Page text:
In the same time, I am also working on the Malay translation of the Wiki, starting from the beginners guide. Very early work can be seen here… so feedback is really appreciated! Some might have problems with signing up for the Wiki (especially TM users), but feedback can be conveniently submitted through the forum. Better translation work is also appreciated! Simply put, anything that have been worked on is also great!

Thanks for the effort, I’m always unsure of the tagging and unless it’s way off I usually don’t modify it out of respect for the previous mapper.

This still needed (majority) support and approval from everyone else. :smiley: More improvements through feedbacks. We all know OSM works through do-o-cracy (do things first by yourselves) but this guideline may need some democracy… to make things easier especially for new mappers. On top of that, it is meant to set tagging conventions, so to prevent future edit wars.

We could make the guide somewhat giving general hints to how things should be tagged. Hopefully, it is not a really strict guide. That might scare off new mappers, “so many tags… I feel like crying!:laughing:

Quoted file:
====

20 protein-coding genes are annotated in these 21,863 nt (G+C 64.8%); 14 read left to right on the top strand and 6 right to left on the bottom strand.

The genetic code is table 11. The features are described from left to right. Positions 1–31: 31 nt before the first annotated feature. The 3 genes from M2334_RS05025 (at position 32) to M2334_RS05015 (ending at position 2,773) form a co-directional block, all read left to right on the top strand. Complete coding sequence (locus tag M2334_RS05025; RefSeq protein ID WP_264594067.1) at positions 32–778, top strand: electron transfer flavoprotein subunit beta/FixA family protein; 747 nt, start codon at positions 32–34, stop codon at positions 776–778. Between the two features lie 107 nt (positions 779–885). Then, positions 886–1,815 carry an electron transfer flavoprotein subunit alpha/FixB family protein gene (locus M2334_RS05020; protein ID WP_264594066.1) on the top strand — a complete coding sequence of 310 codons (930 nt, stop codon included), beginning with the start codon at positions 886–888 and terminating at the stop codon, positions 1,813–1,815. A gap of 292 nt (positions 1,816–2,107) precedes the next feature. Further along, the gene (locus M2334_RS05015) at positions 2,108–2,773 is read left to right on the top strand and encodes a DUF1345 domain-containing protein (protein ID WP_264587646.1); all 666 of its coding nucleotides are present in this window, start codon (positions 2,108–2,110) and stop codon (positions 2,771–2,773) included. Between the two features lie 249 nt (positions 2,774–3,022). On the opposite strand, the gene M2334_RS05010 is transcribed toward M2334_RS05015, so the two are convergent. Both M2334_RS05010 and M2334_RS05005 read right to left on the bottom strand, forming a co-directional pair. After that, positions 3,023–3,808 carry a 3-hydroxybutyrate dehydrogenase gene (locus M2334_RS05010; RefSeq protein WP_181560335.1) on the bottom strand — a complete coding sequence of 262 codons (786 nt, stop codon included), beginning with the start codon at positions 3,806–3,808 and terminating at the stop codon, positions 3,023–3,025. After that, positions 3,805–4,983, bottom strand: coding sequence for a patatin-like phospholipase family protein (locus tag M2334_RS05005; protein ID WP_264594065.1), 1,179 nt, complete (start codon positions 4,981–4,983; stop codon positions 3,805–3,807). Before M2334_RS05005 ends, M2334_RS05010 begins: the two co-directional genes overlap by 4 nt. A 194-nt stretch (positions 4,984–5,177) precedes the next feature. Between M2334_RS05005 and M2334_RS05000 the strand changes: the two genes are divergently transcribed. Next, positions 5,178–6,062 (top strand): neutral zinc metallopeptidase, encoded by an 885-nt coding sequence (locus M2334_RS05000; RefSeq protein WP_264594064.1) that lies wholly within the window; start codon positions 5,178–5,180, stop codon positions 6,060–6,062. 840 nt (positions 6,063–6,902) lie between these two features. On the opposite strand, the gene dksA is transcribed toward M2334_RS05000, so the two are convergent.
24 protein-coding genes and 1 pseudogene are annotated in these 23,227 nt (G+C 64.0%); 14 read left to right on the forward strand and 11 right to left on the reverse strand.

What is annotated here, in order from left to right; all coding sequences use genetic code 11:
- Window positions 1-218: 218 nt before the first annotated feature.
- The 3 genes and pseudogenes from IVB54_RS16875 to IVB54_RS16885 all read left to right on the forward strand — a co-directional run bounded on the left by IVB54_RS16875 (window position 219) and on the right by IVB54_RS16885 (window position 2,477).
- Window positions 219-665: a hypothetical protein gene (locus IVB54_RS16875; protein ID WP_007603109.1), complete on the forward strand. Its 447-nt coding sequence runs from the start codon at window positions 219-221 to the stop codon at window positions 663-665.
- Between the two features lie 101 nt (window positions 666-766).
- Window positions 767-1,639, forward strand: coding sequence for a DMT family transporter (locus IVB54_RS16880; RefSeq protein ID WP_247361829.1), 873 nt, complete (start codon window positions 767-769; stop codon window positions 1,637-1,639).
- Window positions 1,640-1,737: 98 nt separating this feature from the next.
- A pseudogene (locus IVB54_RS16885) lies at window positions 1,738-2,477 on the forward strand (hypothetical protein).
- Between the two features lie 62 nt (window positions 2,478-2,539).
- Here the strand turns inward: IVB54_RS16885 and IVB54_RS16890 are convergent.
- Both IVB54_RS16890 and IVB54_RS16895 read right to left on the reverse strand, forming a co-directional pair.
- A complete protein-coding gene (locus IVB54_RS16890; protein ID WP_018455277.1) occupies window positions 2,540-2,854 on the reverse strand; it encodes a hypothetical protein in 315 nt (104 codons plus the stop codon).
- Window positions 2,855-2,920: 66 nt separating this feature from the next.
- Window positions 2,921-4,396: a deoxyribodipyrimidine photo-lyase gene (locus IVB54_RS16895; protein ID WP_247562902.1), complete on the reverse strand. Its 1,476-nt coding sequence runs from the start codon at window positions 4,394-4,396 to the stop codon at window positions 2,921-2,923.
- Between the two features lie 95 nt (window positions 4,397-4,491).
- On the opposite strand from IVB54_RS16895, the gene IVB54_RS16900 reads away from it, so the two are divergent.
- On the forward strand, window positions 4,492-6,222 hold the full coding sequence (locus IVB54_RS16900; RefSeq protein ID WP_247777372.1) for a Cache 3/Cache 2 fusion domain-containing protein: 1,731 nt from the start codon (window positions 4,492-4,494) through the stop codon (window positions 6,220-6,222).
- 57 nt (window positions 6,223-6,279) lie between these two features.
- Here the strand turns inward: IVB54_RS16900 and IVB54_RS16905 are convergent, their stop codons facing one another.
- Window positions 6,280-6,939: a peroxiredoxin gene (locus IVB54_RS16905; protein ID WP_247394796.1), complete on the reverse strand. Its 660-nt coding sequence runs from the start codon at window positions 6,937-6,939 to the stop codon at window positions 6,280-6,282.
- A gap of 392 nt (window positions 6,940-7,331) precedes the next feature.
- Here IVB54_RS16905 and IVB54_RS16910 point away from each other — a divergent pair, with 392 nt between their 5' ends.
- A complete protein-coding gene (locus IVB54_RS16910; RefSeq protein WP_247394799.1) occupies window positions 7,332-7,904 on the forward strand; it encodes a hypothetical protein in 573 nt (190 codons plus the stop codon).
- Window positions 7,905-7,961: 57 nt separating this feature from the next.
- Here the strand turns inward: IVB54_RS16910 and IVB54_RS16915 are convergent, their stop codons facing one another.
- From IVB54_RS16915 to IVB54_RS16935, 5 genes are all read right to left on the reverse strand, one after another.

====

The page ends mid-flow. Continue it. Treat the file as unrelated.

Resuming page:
Greater Klang Valley mappers may perceive things very different with respect to, let’s say, me, somewhere off the kampungs in Kedah. :laughing:


Any ideas on how to best find a way to settle the Malaysian trunk hiway classification issue once and for all?
Direct contact with active mappers?

As for myself, I don’t mind removing it altogether, but keep in mind that we probably need to reclassify a lot of primary road in cities to secondary (see wiki on primary road characteristics; we are a little bit liberal with that tag).

Waalaikumussalam… selamat hari raya bro! :wink:

For the time being, I reckon direct contact with active mappers is the quickest way to make sure people would spend some time to have their say on a future poll. I already had sent PMs to some of new members for a warm welcome and inform them there’s a forum for Malaysian mappers (and took the chance saying that it’s a no-no copying from Google maps, etc.),